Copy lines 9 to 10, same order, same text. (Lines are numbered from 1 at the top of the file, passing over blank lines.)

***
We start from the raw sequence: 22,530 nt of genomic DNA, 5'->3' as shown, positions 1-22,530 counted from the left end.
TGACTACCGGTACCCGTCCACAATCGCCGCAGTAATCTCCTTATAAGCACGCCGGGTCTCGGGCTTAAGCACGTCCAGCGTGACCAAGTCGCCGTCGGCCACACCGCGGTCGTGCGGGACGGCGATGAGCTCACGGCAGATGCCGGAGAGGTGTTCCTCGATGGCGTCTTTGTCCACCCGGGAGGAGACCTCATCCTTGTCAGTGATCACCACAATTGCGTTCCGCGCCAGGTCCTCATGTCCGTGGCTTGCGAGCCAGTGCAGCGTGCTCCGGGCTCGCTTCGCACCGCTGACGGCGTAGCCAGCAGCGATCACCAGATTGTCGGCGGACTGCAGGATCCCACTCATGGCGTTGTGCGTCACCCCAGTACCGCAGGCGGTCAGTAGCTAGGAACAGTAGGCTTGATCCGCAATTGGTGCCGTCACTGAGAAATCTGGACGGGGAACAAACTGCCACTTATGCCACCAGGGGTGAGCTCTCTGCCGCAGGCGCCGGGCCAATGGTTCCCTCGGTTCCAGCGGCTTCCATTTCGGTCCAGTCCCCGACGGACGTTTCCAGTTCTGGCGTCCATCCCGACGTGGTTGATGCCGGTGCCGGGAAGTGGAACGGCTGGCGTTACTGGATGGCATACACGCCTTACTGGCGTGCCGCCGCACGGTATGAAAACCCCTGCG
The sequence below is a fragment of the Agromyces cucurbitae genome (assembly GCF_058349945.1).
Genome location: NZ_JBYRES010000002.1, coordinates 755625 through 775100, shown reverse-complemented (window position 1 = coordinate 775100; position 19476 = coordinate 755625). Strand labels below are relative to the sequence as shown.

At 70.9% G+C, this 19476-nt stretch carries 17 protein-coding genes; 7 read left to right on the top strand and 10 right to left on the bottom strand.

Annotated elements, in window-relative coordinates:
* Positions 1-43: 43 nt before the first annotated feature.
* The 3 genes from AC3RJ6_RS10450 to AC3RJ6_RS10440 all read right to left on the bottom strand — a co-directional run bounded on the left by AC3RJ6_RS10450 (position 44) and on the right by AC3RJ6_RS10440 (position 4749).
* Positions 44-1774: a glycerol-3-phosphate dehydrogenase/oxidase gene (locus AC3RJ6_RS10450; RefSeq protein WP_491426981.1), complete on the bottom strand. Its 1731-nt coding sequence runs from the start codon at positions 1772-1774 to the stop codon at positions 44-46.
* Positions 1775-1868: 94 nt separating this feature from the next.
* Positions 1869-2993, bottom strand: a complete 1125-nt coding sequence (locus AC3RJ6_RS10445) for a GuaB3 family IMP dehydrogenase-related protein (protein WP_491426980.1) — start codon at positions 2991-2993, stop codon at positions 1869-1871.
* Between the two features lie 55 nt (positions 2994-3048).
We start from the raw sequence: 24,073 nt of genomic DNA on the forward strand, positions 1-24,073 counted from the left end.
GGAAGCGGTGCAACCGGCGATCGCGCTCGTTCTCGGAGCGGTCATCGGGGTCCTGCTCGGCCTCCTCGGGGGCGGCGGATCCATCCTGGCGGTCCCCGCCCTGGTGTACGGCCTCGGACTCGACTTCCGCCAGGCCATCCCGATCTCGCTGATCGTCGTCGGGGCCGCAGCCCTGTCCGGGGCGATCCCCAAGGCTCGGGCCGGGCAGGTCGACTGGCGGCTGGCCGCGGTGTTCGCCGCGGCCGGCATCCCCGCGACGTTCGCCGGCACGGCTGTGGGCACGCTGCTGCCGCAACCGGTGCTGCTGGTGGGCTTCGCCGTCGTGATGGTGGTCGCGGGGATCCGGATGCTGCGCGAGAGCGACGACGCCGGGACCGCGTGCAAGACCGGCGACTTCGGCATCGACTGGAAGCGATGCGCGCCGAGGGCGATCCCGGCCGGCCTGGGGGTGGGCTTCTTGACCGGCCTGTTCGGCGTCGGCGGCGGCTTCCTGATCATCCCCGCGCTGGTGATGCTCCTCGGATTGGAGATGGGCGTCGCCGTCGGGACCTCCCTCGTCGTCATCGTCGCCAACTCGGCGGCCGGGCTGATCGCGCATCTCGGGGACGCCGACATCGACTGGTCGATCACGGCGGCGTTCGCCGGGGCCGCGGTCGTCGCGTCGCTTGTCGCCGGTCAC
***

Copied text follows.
* Positions 44-1774: a glycerol-3-phosphate dehydrogenase/oxidase gene (locus AC3RJ6_RS10450; RefSeq protein WP_491426981.1), complete on the bottom strand. Its 1731-nt coding sequence runs from the start codon at positions 1772-1774 to the stop codon at positions 44-46.
* Positions 1775-1868: 94 nt separating this feature from the next.